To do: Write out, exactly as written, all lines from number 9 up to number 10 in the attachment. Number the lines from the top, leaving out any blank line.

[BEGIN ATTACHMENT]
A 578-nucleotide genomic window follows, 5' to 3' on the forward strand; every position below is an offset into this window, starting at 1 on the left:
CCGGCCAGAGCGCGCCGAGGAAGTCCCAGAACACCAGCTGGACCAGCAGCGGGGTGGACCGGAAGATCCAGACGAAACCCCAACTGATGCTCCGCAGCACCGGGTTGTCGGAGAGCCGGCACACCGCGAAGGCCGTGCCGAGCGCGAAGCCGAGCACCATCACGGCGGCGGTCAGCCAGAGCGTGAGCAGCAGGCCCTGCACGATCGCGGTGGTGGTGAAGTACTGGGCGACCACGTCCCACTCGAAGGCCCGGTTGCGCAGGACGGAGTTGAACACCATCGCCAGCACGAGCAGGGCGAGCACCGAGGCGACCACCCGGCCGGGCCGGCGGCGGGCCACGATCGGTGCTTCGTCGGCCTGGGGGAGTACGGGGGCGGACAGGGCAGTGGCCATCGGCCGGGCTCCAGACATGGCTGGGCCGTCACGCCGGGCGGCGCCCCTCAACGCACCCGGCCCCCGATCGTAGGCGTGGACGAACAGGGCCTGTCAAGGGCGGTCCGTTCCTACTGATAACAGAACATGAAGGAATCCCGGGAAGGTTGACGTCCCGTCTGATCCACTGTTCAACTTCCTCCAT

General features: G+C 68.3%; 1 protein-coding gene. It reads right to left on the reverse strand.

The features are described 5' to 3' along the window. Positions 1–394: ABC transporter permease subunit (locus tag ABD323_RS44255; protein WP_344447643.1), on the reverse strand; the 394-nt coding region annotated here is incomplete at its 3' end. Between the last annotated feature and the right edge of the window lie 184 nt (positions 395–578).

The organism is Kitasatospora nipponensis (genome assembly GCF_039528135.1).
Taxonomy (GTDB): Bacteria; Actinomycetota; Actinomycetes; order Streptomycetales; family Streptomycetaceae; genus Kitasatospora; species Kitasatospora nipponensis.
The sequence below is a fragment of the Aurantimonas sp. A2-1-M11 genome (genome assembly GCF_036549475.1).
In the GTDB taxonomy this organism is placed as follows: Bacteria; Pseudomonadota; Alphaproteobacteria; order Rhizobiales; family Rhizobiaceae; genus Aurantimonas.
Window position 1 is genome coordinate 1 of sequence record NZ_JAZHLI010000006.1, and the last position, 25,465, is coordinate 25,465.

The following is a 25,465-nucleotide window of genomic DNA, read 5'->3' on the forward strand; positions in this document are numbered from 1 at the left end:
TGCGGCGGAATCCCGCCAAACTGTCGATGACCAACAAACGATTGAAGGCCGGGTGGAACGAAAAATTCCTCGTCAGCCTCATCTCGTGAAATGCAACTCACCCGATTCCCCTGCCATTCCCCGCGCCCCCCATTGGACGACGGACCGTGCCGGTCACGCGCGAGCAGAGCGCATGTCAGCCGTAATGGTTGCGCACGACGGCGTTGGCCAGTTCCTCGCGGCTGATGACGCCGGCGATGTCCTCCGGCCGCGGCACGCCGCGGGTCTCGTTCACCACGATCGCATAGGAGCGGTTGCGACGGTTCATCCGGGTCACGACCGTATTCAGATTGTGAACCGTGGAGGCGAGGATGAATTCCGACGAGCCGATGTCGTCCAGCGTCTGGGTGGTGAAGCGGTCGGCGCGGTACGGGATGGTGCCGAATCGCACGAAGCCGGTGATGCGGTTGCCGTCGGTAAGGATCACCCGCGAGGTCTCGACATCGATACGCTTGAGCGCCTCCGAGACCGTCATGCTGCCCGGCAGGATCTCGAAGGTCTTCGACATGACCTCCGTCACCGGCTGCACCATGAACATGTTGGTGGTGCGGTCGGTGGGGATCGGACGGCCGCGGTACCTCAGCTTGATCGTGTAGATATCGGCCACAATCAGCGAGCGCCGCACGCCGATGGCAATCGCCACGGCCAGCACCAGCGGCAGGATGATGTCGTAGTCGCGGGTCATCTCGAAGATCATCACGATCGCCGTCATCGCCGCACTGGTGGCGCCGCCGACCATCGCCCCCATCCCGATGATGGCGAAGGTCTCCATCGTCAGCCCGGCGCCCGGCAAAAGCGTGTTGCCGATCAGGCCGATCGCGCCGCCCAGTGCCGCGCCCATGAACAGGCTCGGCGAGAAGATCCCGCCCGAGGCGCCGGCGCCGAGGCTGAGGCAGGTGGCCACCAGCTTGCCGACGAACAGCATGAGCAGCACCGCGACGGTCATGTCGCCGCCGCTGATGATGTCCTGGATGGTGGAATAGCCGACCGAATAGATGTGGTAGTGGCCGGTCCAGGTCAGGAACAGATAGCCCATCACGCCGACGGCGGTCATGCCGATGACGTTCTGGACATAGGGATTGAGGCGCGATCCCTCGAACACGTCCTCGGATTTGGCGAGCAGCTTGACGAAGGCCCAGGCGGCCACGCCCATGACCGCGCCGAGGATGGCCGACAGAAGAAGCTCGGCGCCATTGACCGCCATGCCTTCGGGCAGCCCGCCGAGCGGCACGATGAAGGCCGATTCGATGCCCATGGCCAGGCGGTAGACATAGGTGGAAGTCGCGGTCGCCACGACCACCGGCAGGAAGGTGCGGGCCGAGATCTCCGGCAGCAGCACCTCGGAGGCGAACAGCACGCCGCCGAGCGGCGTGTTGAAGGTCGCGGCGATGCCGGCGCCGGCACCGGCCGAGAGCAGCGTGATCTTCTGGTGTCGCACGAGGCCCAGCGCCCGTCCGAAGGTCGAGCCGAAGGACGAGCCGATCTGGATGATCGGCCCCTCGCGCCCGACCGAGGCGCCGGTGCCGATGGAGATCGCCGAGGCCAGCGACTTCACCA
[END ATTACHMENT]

Window position 1 is genome coordinate 1 of sequence record NZ_JAZHLI010000006.1, and the last position, 25,465, is coordinate 25,465.

The following is a 25,465-nucleotide window of genomic DNA, read 5'->3' on the forward strand; positions in this document are numbered from 1 at the left end: